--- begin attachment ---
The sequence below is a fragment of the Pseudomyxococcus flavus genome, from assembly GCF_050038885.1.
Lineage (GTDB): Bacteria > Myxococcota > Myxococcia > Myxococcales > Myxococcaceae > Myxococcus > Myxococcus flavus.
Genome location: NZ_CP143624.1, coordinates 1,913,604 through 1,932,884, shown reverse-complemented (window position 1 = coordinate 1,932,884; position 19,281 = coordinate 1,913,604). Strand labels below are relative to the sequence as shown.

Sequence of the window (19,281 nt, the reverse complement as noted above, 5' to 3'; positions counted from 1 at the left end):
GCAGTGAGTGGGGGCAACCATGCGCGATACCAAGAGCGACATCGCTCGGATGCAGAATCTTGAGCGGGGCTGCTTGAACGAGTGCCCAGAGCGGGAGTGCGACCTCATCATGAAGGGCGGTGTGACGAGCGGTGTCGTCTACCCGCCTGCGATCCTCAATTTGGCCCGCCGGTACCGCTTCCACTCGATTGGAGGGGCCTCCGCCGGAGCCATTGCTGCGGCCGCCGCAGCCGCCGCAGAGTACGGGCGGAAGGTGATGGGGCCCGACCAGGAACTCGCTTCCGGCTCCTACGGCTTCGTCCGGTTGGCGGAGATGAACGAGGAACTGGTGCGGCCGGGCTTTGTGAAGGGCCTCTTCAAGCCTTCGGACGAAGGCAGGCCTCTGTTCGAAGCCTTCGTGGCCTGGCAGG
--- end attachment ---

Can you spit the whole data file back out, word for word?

The sequence below is a fragment of the Pseudomyxococcus flavus genome, from assembly GCF_050038885.1.
Lineage (GTDB): Bacteria > Myxococcota > Myxococcia > Myxococcales > Myxococcaceae > Myxococcus > Myxococcus flavus.
Genome location: NZ_CP143624.1, coordinates 1,913,604 through 1,932,884, shown reverse-complemented (window position 1 = coordinate 1,932,884; position 19,281 = coordinate 1,913,604). Strand labels below are relative to the sequence as shown.

Sequence of the window (19,281 nt, the reverse complement as noted above, 5' to 3'; positions counted from 1 at the left end):
GCAGTGAGTGGGGGCAACCATGCGCGATACCAAGAGCGACATCGCTCGGATGCAGAATCTTGAGCGGGGCTGCTTGAACGAGTGCCCAGAGCGGGAGTGCGACCTCATCATGAAGGGCGGTGTGACGAGCGGTGTCGTCTACCCGCCTGCGATCCTCAATTTGGCCCGCCGGTACCGCTTCCACTCGATTGGAGGGGCCTCCGCCGGAGCCATTGCTGCGGCCGCCGCAGCCGCCGCAGAGTACGGGCGGAAGGTGATGGGGCCCGACCAGGAACTCGCTTCCGGCTCCTACGGCTTCGTCCGGTTGGCGGAGATGAACGAGGAACTGGTGCGGCCGGGCTTTGTGAAGGGCCTCTTCAAGCCTTCGGACGAAGGCAGGCCTCTGTTCGAAGCCTTCGTGGCCTGGCAGG